Social anxiety is associated with BNST response to unpredictability

Jacqueline A. Clauss, Suzanne N. Avery, Margaret M. Benningfield, Jennifer U. Blackford

Research output: Contribution to journalArticlepeer-review

37 Scopus citations


Background: Anxiety disorders are highly prevalent and cause substantial suffering and impairment. Whereas the amygdala has well-established contributions to anxiety, evidence from rodent and nonhuman primate models suggests that the bed nucleus of the stria terminalis (BNST) may play a critical, and possibly distinct, role in human anxiety disorders. The BNST mediates hypervigilance and anticipatory anxiety in response to an unpredictable or ambiguous threat, core symptoms of social anxiety, yet little is known about the BNST's role in social anxiety. Methods: Functional magnetic resonance imaging was used to measure neural responses during a cued anticipation task with an unpredictable, predictable threat, and predictable neutral cues followed by threat or neutral images. Social anxiety was examined using a dimensional approach (N = 44 adults). Results: For unpredictable cues, higher social anxiety was associated with lower BNST–amygdala connectivity. For unpredictable images, higher social anxiety was associated with greater connectivity between the BNST and both the ventromedial prefrontal cortex and the posterior cingulate cortex and lower connectivity between the BNST and postcentral gyrus. Social anxiety moderated the BNST–amygdala dissociation for unpredictable images; higher social anxiety was associated with BNST > amygdala response to unpredictable threat relative to unpredictable neutral images. Conclusions: Social anxiety was associated with alterations in BNST responses to unpredictability, particularly in the BNST's interactions with other brain regions, including the amygdala and prefrontal cortex. To our knowledge, these findings provide the first evidence for the BNST's role in social anxiety, which may be a potential new target for prevention and intervention.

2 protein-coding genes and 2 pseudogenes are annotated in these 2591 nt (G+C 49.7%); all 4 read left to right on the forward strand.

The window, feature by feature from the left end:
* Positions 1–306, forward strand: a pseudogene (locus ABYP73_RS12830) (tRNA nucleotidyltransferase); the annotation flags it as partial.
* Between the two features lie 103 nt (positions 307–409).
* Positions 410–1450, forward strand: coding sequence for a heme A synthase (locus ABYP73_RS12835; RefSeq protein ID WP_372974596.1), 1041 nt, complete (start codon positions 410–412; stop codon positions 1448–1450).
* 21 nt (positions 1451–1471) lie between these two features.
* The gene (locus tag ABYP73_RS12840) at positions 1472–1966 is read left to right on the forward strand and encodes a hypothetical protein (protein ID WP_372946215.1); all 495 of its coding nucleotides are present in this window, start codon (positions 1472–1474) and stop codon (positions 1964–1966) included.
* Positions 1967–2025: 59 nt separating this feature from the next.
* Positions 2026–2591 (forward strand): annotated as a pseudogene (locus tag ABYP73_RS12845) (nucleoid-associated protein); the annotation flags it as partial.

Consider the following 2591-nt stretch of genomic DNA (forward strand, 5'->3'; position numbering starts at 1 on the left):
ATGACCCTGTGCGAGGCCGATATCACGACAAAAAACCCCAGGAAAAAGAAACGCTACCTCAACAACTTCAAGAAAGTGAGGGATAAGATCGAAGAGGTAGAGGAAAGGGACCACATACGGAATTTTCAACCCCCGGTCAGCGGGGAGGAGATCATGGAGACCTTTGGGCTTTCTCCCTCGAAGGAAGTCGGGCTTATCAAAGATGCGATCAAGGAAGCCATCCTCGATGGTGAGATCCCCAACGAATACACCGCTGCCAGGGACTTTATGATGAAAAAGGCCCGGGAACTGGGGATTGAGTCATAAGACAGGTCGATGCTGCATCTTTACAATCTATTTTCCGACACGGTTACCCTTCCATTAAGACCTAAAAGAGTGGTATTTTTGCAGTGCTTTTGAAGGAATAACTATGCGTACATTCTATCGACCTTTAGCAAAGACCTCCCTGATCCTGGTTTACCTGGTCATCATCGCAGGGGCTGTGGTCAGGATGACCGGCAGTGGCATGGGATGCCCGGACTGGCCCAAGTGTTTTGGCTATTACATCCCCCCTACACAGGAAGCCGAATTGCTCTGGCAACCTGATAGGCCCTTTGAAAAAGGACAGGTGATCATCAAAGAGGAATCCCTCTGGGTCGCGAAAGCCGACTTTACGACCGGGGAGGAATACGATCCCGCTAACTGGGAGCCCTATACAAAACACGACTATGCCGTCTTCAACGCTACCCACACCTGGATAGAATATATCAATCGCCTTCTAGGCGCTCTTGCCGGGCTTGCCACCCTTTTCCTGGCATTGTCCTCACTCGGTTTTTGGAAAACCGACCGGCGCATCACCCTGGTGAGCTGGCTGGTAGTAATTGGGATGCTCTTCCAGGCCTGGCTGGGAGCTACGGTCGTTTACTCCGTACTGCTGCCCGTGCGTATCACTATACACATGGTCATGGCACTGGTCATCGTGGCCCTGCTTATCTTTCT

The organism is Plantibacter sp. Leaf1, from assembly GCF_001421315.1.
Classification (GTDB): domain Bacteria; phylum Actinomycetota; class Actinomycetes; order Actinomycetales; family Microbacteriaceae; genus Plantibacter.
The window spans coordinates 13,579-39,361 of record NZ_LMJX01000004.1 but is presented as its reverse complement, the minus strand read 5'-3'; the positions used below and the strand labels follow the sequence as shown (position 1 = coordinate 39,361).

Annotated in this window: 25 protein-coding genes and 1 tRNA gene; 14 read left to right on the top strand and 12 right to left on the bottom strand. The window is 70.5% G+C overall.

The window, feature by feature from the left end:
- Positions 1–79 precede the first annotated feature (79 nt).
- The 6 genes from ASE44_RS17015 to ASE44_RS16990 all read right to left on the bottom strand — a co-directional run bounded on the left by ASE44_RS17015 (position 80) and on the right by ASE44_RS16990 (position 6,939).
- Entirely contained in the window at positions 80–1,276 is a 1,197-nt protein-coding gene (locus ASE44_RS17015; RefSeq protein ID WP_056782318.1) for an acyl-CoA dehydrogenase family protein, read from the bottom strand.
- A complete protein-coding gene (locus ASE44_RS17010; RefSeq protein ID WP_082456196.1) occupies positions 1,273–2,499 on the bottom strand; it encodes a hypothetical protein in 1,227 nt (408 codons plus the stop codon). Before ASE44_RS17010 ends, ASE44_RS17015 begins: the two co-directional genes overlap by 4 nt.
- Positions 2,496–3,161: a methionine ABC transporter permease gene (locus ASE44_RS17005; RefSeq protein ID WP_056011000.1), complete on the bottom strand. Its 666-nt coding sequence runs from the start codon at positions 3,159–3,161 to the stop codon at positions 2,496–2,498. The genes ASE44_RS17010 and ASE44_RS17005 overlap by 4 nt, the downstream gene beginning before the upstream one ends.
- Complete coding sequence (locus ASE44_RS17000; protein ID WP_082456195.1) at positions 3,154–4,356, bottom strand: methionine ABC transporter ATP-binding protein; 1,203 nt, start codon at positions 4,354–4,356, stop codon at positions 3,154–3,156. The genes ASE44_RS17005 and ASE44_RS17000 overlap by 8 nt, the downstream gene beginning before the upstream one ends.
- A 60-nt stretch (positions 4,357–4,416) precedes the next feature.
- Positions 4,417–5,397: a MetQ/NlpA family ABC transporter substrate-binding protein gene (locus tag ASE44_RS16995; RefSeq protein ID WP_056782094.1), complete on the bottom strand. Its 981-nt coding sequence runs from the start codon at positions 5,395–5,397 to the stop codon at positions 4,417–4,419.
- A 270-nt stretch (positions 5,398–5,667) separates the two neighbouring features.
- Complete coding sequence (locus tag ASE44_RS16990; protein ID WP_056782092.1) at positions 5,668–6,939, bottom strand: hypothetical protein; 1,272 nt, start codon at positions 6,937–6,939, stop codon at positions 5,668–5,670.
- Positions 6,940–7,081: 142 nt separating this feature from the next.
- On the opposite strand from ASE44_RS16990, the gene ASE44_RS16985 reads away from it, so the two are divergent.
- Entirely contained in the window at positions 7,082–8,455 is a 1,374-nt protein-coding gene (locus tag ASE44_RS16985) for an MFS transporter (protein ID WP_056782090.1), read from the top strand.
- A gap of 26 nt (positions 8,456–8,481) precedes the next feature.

Original languageEnglish (US)
Pages (from-to)666-675
Number of pages10
JournalDepression and Anxiety
Issue number8
StatePublished - Aug 1 2019
Externally publishedYes


  • BST
  • amygdala
  • anxiety
  • fMRI
  • uncertainty

ASJC Scopus subject areas

  • Clinical Psychology
  • Psychiatry and Mental health


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